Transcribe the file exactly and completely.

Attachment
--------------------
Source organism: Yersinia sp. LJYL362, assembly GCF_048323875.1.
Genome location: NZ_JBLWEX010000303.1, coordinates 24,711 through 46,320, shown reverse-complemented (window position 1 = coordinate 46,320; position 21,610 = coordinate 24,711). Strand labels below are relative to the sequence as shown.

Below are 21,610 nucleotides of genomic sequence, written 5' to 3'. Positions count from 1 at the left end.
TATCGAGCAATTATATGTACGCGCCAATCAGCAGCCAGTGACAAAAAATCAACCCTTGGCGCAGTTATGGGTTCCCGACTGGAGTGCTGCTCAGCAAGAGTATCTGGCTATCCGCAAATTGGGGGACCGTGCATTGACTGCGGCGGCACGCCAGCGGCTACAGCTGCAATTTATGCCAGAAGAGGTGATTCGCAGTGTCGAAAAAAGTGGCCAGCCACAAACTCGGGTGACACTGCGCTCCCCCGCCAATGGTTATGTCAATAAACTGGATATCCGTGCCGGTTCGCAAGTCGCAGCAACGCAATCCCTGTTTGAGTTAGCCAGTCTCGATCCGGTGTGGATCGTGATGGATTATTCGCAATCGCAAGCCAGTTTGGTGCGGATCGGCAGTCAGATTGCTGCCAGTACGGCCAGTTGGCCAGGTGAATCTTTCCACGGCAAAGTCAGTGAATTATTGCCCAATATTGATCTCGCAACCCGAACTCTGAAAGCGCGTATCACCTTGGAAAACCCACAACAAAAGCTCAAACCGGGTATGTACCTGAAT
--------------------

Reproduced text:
Source organism: Yersinia sp. LJYL362, assembly GCF_048323875.1.
Genome location: NZ_JBLWEX010000303.1, coordinates 24,711 through 46,320, shown reverse-complemented (window position 1 = coordinate 46,320; position 21,610 = coordinate 24,711). Strand labels below are relative to the sequence as shown.

Below are 21,610 nucleotides of genomic sequence, written 5' to 3'. Positions count from 1 at the left end.
TATCGAGCAATTATATGTACGCGCCAATCAGCAGCCAGTGACAAAAAATCAACCCTTGGCGCAGTTATGGGTTCCCGACTGGAGTGCTGCTCAGCAAGAGTATCTGGCTATCCGCAAATTGGGGGACCGTGCATTGACTGCGGCGGCACGCCAGCGGCTACAGCTGCAATTTATGCCAGAAGAGGTGATTCGCAGTGTCGAAAAAAGTGGCCAGCCACAAACTCGGGTGACACTGCGCTCCCCCGCCAATGGTTATGTCAATAAACTGGATATCCGTGCCGGTTCGCAAGTCGCAGCAACGCAATCCCTGTTTGAGTTAGCCAGTCTCGATCCGGTGTGGATCGTGATGGATTATTCGCAATCGCAAGCCAGTTTGGTGCGGATCGGCAGTCAGATTGCTGCCAGTACGGCCAGTTGGCCAGGTGAATCTTTCCACGGCAAAGTCAGTGAATTATTGCCCAATATTGATCTCGCAACCCGAACTCTGAAAGCGCGTATCACCTTGGAAAACCCACAACAAAAGCTCAAACCGGGTATGTACCTGAAT